To save your energy while strolling, walk this sway

To save your energy while strolling, walk this
2 February 2015, by Pam Frost Gorder
of mechanical engineering and director of the
Movement Lab at Ohio State.
"What we found is that when there are only a few
people on the bridge, it's energetically optimal to
walk without shaking the bridge. And if there are
enough people on the bridge, it is better to shake
the bridge, and thereby lower your energy costs,"
Srinivasan said.
Researchers at The Ohio State University have
discovered that walking on a swaying surface consumes
5 percent less energy than walking on a stationary
surface. The swaying of the original London Millennium
Footbridge in 2000, which led to the bridge's closing and
subsequent redesign, was the inspiration for the study.
Here the redesigned (and non-swaying) bridge is shown
in 2014. Credit: Emily Caldwell, Courtesy of The Ohio
State University.
When participants in a charity event took the first
walk across the newly opened London Millennium
Footbridge in 2000, their feet fell into sync, and the
natural side-to-side motion of their steps caused
the suspension bridge to sway.
That's the physics of what happened that day, but
a study at The Ohio State University is trying to
explain the human side of the phenomenon:
Why—consciously or unconsciously—did people fall
into the same cadence, and keep walking that way,
even as the bridge swayed beneath them?
The swaying unnerved many of the walkers that
day, causing officials to close the bridge for two
years to make modifications.
But the walkers did it to themselves, because
walking on a swaying surface saves energy—about
5 percent—compared to walking on a stationary
surface, said Manoj Srinivasan, assistant professor
The study appears in the February 2015 issue of
the journal Proceedings of the Royal Society A.
Before engineers added dampers to the bridge and
re-opened it in 2002, the structure had a certain
"springiness" to it, not unlike a treadmill, he
explained. But unlike a stationary treadmill, the
bridge was able to swing side to side on its steel
cables. Something about that situation encouraged
people to walk a certain way.
Enter Srinivasan and his team, who are trying to
develop a complete theory of legged locomotion to
explain why people walk the way we do. Stability, of
course, is a primary concern when we walk. But
beyond that, research in the Movement Lab is
showing that people's next top priority appears to
be conserving energy, regardless of the situation.
It's an effect that he and his colleagues have begun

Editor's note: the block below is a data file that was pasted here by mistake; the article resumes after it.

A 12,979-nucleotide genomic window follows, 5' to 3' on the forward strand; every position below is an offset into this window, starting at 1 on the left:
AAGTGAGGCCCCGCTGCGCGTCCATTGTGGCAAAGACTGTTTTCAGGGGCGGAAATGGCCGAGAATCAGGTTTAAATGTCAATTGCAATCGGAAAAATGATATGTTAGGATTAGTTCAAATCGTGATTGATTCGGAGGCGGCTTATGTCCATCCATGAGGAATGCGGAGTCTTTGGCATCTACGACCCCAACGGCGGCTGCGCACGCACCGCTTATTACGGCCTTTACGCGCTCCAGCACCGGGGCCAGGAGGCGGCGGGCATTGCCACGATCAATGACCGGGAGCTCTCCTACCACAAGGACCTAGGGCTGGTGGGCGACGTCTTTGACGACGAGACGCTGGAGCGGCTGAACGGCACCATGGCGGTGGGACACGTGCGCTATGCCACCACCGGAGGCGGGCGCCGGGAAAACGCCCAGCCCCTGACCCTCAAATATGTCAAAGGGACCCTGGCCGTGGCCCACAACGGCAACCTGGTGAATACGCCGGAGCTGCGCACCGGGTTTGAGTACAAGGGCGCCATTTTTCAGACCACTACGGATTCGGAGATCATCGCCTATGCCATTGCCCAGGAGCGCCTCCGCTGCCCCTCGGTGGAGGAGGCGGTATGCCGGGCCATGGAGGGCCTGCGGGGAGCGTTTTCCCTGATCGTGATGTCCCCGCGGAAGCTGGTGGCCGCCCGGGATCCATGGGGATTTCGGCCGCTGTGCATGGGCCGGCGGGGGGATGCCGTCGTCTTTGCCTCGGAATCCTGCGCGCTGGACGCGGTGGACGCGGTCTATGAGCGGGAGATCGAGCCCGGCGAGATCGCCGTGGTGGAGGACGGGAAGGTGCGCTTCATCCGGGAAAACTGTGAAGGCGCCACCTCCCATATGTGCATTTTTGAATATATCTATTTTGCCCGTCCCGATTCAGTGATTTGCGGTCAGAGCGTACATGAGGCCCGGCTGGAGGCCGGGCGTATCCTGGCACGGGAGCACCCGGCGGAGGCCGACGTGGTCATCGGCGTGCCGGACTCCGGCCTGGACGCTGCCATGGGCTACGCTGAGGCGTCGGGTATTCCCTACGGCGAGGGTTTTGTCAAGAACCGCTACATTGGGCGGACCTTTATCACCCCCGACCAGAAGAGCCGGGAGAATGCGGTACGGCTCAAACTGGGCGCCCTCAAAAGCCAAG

to jokingly call "the principle of maximum laziness."
People tend to adjust factors like cadence and the
length and width of their strides if doing so will save
even a tiny amount of energy.
"Of course people have to be stable, but once they
are stable, they want to move in a manner that
makes them the least tired," said Varun Joshi,
doctoral student and lead author of the article. "Five
percent doesn't sound like a lot of energy savings,
but it's about equivalent to walking with or without a
school backpack. It's not a huge burden, but
something people notice."
Ultimately, Joshi and Srinivasan would like to test
how people move on a swaying surface in a
laboratory setting, though that would be challenging
to set up. But for this analysis, they created a
computer model to do the same thing—a simplified
human body walking on a flat surface. They
compared the model walking on a typical treadmill
surface to one with the springiness and swaying
capability of the original Millennium Bridge design.
More information: Proceedings of the Royal
Society A,
Provided by The Ohio State University
On the typical treadmill, the model human bobbed
up and down as we normally do when we walk.
That is how we expend most of our energy when
we walk—pushing off from the ground. But on the
treadmill that swayed side to side, the model
bobbed a little less to achieve the same forward
motion, so that less effort was needed by the legs,
and about 5 percent of energy saved.
The frequency of the swaying and the properties of
the bridge have to be just right for the energy
reduction to happen.
Part of why Srinivasan is so fascinated with the
Millennium Bridge debut is that people somehow
spontaneously fell into a cadence that created a
such a sway, which caused more people to fall into
the same cadence, which made the bridge sway
more. The people on the bridge that day seemed to
widen their stride, unconsciously increasing the
side-to-side forces that in turn increased the
"Ultimately, the behavior is probably a tradeoff
between stability and energy. Taking wider steps
can increase stability, but it turns out that when
you're walking on a swaying bridge, taking wider
steps also saves energy," he said.
Much more work needs to be done before
researchers can completely understand all the
forces that cause us to walk the way we do, but the
answers would help with the design of prosthetics
and other assistive devices, as well as robots.
APA citation: To save your energy while strolling, walk this sway (2015, February 2) retrieved 6 February
2015 from
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